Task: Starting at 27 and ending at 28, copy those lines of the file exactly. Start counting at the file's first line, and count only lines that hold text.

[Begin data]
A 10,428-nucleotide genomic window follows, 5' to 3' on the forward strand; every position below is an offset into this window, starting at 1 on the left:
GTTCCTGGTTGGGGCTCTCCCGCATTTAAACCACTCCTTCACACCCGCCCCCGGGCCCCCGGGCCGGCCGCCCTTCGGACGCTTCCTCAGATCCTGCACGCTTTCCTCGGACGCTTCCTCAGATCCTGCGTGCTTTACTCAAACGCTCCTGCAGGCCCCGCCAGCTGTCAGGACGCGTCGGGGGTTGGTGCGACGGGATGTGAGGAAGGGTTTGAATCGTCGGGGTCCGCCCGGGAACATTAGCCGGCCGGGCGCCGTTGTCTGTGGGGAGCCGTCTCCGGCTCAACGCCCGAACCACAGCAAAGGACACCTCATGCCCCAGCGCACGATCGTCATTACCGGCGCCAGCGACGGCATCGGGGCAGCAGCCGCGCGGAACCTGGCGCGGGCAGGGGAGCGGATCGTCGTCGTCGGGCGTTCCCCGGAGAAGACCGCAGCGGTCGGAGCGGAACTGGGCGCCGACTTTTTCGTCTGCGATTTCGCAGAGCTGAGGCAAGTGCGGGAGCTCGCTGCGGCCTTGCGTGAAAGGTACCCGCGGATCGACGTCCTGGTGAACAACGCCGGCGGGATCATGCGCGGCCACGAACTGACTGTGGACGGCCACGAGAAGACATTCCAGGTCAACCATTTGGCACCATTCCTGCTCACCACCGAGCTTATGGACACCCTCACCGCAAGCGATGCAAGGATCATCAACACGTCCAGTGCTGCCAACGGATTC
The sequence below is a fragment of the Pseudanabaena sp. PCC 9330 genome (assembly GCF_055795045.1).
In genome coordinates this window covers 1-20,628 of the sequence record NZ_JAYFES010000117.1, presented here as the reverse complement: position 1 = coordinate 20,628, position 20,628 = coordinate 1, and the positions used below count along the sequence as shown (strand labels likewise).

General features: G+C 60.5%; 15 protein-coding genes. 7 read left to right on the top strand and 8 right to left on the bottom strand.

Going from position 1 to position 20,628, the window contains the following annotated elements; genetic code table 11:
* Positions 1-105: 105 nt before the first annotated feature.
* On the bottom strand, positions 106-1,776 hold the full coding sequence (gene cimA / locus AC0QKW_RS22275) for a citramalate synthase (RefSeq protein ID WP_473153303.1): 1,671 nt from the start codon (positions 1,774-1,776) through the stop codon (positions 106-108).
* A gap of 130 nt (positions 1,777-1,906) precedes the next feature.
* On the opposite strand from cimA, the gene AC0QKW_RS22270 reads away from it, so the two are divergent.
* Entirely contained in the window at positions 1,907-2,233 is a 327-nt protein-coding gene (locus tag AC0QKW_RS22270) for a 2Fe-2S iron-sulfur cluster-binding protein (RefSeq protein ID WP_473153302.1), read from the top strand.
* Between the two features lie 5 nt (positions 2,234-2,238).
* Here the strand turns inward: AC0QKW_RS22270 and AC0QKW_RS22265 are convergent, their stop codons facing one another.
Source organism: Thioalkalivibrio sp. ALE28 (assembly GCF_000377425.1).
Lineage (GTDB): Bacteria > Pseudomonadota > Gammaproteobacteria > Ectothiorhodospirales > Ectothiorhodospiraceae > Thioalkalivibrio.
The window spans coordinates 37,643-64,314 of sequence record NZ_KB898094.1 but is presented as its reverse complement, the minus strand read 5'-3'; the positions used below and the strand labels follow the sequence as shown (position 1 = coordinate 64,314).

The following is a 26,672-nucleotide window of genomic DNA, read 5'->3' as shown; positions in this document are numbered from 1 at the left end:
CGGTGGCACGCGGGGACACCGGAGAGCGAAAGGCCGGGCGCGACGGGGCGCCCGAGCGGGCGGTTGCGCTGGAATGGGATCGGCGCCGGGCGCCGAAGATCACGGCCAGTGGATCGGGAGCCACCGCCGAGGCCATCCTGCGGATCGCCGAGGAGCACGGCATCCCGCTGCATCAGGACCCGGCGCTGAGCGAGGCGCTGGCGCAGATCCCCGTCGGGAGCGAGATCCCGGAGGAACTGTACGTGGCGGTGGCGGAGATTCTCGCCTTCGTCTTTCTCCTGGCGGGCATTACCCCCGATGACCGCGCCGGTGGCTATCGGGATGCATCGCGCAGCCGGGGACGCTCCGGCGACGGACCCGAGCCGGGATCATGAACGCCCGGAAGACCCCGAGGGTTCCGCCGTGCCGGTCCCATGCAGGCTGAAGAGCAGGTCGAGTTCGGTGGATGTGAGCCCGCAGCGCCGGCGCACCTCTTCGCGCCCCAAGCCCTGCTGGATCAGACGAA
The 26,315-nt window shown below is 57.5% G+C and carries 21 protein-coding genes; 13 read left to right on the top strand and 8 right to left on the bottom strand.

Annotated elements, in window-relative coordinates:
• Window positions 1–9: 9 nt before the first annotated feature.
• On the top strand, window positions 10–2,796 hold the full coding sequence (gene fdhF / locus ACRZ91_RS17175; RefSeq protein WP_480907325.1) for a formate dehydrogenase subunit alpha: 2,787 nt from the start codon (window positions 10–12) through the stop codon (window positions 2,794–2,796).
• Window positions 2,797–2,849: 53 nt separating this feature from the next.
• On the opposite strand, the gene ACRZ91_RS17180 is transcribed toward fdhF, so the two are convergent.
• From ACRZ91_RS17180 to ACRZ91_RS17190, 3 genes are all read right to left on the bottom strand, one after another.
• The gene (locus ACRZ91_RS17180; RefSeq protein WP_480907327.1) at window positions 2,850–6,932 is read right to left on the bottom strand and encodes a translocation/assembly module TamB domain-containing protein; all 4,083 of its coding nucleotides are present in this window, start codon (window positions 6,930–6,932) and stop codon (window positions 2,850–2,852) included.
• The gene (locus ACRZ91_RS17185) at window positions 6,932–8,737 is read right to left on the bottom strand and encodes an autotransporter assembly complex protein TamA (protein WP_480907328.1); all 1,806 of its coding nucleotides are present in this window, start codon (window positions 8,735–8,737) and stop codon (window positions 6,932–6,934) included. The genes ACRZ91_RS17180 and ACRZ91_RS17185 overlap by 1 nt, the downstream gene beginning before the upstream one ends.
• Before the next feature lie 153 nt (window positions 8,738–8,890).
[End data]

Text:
• The gene (locus ACRZ91_RS17185) at window positions 6,932–8,737 is read right to left on the bottom strand and encodes an autotransporter assembly complex protein TamA (protein WP_480907328.1); all 1,806 of its coding nucleotides are present in this window, start codon (window positions 8,735–8,737) and stop codon (window positions 6,932–6,934) included. The genes ACRZ91_RS17180 and ACRZ91_RS17185 overlap by 1 nt, the downstream gene beginning before the upstream one ends.
• Before the next feature lie 153 nt (window positions 8,738–8,890).